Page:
Kentucky I-Way bonds unaffected despite project delays

The $324.4m broadband project is one year behind schedule due to delays in signing pole attachment agreements with telecoms providers.

Fitch sees no rating impact on the $290 million of bonds issued for the Next Generation Kentucky Information Highway project despite delays resulting from stalled negotiations between the Kentucky Wired Infrastructure Company and telecom providers Windstream and AT&T.

Earlier this month, KWIC reported that its fibre optic installation project was facing delays of up to one year. However, according to Fitch, the delays' impact is mitigated by extensions permitted by the state of Kentucky.

“Total completion of the entire project has been pushed from fall 2018 to 2019 because of significant delays in reaching pole attachment agreements with AT&T and Windstream, who owns majority of the utility poles necessary to construct the network, particularly in central and eastern Kentucky,” KWIC said in a statement on August 1.

Since then, agreement with the two telecoms companies has been reached, accounting for 75 percent of the poles necessary for the project. “Agreements which cover the remaining 25 percent of poles are still in the negotiation phase with utilities, but are expected to be resolved in the near term,” Fitch said.

The project, also known as the KentuckyWired Middle Mile plan, entails building a fibre optic network spanning more than 3,000 miles that will bring high-speed internet to all of Kentucky’s 120 counties. The state awarded the contract to a consortium led by Macquarie Capital in December 2014. The design-build team comprises Overland Contracting, a Black & Veatch company, and Ledcor Group, which will operate and maintain the network for the next 30 years.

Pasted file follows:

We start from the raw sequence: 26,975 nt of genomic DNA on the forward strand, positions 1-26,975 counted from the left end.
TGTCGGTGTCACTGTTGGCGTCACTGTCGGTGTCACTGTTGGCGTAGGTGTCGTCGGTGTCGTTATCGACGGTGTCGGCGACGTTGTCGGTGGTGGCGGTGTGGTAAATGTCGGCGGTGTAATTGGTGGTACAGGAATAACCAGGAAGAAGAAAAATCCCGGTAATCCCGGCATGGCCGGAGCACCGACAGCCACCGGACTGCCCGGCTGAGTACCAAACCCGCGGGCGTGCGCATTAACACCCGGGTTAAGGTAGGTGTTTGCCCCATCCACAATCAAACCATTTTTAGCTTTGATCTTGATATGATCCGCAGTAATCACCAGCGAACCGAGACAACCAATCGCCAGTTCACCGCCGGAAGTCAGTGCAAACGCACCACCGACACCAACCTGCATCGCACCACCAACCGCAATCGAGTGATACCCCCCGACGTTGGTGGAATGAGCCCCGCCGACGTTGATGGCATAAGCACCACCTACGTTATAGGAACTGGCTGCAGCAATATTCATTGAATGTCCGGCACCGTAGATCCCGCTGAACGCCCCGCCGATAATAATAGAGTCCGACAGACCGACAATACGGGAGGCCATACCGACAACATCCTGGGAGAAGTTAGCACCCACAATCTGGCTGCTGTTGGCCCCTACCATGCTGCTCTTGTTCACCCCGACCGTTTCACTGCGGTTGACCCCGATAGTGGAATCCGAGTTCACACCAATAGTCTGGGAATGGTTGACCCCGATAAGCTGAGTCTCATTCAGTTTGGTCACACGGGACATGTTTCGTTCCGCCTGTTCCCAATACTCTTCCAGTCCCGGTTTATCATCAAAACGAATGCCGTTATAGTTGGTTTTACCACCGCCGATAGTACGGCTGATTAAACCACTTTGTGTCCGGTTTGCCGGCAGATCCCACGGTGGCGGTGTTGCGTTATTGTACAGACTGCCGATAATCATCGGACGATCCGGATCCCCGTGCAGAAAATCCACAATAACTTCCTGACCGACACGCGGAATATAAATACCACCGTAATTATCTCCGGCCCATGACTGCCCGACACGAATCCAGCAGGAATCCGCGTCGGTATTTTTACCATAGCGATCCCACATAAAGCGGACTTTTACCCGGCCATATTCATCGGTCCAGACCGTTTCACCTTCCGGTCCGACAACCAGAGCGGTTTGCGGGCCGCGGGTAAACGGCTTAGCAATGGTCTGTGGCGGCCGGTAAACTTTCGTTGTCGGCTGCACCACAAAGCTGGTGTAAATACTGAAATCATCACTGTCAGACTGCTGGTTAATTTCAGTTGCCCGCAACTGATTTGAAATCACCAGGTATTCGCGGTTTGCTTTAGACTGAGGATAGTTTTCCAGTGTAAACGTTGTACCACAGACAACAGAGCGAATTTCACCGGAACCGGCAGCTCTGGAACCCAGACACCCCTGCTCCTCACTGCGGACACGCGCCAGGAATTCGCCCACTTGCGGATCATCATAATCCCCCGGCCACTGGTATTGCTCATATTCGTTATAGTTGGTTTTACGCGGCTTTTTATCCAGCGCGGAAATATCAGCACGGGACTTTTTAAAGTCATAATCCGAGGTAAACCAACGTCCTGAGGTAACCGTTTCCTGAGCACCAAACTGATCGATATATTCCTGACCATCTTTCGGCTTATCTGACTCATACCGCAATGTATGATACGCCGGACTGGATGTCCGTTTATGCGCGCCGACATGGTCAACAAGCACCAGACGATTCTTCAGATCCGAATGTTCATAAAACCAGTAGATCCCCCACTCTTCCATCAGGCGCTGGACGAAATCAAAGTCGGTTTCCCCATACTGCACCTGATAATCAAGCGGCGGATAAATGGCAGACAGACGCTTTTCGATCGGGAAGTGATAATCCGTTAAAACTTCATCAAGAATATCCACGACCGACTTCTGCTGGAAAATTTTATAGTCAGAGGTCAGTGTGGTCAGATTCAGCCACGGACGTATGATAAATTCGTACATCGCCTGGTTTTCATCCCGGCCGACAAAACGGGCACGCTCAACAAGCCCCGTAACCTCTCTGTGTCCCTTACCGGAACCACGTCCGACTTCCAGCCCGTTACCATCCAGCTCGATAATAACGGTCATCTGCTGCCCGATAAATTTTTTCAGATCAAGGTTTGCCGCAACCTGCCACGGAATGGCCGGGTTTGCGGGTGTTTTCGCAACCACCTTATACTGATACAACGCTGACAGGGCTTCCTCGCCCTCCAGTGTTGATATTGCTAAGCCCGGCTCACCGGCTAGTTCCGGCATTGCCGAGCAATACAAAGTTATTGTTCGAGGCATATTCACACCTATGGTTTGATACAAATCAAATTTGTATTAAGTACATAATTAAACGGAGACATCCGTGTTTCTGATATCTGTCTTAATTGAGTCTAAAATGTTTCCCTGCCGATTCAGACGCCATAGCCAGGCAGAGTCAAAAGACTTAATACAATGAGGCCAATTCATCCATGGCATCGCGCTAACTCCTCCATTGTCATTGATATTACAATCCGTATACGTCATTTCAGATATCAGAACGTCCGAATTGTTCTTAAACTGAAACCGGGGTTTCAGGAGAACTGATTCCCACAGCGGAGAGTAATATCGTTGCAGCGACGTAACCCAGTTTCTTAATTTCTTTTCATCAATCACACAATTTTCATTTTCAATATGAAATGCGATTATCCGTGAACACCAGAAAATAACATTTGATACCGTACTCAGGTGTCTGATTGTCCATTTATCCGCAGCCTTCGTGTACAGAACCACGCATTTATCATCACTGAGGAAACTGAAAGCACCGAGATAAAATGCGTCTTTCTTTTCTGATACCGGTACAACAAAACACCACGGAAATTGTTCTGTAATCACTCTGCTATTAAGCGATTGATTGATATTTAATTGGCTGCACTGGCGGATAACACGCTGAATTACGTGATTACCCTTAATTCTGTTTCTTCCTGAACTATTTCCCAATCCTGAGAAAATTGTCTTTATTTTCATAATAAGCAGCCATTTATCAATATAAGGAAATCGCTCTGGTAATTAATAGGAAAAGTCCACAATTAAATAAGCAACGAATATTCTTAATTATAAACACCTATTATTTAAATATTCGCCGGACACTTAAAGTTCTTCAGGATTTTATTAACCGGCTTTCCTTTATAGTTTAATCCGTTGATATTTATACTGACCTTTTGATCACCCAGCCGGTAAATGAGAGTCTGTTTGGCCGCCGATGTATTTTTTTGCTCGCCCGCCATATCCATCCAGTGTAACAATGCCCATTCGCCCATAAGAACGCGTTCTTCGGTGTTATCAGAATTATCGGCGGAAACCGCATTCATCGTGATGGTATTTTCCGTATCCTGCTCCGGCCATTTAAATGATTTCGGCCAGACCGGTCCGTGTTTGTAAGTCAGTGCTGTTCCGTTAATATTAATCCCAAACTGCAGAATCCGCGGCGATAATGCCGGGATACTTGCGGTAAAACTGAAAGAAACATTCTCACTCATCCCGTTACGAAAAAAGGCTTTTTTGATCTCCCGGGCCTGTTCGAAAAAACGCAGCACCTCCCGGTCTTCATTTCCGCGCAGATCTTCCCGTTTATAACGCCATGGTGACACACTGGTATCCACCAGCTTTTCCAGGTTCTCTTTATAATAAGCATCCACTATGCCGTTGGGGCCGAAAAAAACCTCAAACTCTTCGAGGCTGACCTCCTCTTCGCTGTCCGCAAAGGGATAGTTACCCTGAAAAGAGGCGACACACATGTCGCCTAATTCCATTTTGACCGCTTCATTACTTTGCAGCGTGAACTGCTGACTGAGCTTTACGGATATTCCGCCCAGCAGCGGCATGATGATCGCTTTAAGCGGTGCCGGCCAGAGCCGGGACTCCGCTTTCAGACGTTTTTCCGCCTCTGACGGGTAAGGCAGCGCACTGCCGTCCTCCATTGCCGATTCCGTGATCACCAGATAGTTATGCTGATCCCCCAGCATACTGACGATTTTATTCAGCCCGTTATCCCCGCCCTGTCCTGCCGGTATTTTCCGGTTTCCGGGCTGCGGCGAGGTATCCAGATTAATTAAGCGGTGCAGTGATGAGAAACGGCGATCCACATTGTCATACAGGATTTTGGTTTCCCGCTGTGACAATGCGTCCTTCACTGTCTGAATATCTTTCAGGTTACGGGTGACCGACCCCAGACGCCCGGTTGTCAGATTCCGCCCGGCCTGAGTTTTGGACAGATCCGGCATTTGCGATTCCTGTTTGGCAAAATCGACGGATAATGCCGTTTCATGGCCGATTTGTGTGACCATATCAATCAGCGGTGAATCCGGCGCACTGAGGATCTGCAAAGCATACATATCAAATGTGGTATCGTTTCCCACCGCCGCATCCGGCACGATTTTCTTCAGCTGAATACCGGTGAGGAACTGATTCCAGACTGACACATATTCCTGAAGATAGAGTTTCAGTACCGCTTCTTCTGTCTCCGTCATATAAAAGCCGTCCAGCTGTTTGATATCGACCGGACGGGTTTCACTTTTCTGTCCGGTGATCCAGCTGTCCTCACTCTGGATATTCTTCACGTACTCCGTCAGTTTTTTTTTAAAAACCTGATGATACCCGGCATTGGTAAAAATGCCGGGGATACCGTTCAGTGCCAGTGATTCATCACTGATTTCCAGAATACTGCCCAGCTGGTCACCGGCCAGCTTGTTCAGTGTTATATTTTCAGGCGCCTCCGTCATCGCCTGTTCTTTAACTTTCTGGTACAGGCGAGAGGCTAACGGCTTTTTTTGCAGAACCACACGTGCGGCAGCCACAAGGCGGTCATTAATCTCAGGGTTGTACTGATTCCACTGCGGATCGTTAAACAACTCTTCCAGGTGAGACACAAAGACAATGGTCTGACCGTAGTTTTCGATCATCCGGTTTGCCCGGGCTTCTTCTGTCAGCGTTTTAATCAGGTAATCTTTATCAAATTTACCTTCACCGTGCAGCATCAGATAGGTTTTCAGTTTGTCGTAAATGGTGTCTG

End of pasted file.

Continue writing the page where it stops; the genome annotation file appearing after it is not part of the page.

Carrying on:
The majority of the fibre optic cables – 85 percent – will be attached to telephone poles, while the rest will be installed underground.

The state of Kentucky will invest $30 million in the project – in cash and kind – while the remaining $270.9 million will be provided through private funds.

In addition to expecting that the public partner will extend the deadline, Fitch also cites the project’s sufficient liquidity to meet expenses and debt service obligations in the near term in its decision to maintain its existing BBB+ rating.

“The impacts of the aforementioned delays seem to be adequately mitigated at this time given the expected scheduling extension alongside the project’s available liquidity and security package,” the ratings agency said.

The long-stop date for the project is 31 July 2019. While meeting that date is uncertain at this time, and if unmet constitutes an event of default, Fitch said “the DB contractors, project company and Commonwealth are working together now to avert this 2019 scenario”.

“Fitch expects a revised schedule to maintain about a one-year difference between the new substantial completion date and long-stop date, allowing sufficient scheduling allowance for any other unexpected delays,” the ratings agency added.